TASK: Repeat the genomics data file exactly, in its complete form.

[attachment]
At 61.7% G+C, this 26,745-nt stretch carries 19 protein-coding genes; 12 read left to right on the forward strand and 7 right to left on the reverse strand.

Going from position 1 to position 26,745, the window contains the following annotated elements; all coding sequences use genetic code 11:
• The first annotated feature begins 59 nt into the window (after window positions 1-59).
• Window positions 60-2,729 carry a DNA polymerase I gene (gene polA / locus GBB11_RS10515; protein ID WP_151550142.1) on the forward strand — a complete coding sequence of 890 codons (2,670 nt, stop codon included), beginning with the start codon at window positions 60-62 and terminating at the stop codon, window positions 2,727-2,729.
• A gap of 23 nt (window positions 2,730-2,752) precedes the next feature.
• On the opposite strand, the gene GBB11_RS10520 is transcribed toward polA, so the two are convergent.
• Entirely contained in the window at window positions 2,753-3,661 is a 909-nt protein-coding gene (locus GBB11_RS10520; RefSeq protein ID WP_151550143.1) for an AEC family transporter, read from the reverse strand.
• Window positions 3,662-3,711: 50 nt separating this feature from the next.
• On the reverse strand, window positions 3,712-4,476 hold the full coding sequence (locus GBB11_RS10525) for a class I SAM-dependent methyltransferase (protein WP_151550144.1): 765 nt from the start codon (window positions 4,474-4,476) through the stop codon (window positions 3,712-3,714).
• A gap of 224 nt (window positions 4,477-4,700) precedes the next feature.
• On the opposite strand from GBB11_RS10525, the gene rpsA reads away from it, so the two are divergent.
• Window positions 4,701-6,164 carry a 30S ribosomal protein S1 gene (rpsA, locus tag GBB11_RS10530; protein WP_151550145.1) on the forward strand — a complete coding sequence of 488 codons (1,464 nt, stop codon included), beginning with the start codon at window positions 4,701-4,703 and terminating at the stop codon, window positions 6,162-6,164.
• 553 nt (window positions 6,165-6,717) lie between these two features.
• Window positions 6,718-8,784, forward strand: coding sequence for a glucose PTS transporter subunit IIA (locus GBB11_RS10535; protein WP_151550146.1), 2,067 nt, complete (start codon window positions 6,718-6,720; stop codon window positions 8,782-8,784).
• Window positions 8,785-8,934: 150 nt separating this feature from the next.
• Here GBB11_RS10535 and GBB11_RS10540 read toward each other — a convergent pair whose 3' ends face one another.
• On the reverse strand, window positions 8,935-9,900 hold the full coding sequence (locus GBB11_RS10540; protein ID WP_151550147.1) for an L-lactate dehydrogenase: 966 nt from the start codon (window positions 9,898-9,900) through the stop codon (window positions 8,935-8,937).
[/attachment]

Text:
At 61.7% G+C, this 26,745-nt stretch carries 19 protein-coding genes; 12 read left to right on the forward strand and 7 right to left on the reverse strand.

Going from position 1 to position 26,745, the window contains the following annotated elements; all coding sequences use genetic code 11:
• The first annotated feature begins 59 nt into the window (after window positions 1-59).
• Window positions 60-2,729 carry a DNA polymerase I gene (gene polA / locus GBB11_RS10515; protein ID WP_151550142.1) on the forward strand — a complete coding sequence of 890 codons (2,670 nt, stop codon included), beginning with the start codon at window positions 60-62 and terminating at the stop codon, window positions 2,727-2,729.
• A gap of 23 nt (window positions 2,730-2,752) precedes the next feature.
• On the opposite strand, the gene GBB11_RS10520 is transcribed toward polA, so the two are convergent.
• Entirely contained in the window at window positions 2,753-3,661 is a 909-nt protein-coding gene (locus GBB11_RS10520; RefSeq protein ID WP_151550143.1) for an AEC family transporter, read from the reverse strand.
• Window positions 3,662-3,711: 50 nt separating this feature from the next.
• On the reverse strand, window positions 3,712-4,476 hold the full coding sequence (locus GBB11_RS10525) for a class I SAM-dependent methyltransferase (protein WP_151550144.1): 765 nt from the start codon (window positions 4,474-4,476) through the stop codon (window positions 3,712-3,714).
• A gap of 224 nt (window positions 4,477-4,700) precedes the next feature.
• On the opposite strand from GBB11_RS10525, the gene rpsA reads away from it, so the two are divergent.
• Window positions 4,701-6,164 carry a 30S ribosomal protein S1 gene (rpsA, locus tag GBB11_RS10530; protein WP_151550145.1) on the forward strand — a complete coding sequence of 488 codons (1,464 nt, stop codon included), beginning with the start codon at window positions 4,701-4,703 and terminating at the stop codon, window positions 6,162-6,164.
• 553 nt (window positions 6,165-6,717) lie between these two features.
• Window positions 6,718-8,784, forward strand: coding sequence for a glucose PTS transporter subunit IIA (locus GBB11_RS10535; protein WP_151550146.1), 2,067 nt, complete (start codon window positions 6,718-6,720; stop codon window positions 8,782-8,784).
• Window positions 8,785-8,934: 150 nt separating this feature from the next.
• Here GBB11_RS10535 and GBB11_RS10540 read toward each other — a convergent pair whose 3' ends face one another.
• On the reverse strand, window positions 8,935-9,900 hold the full coding sequence (locus GBB11_RS10540; protein ID WP_151550147.1) for an L-lactate dehydrogenase: 966 nt from the start codon (window positions 9,898-9,900) through the stop codon (window positions 8,935-8,937).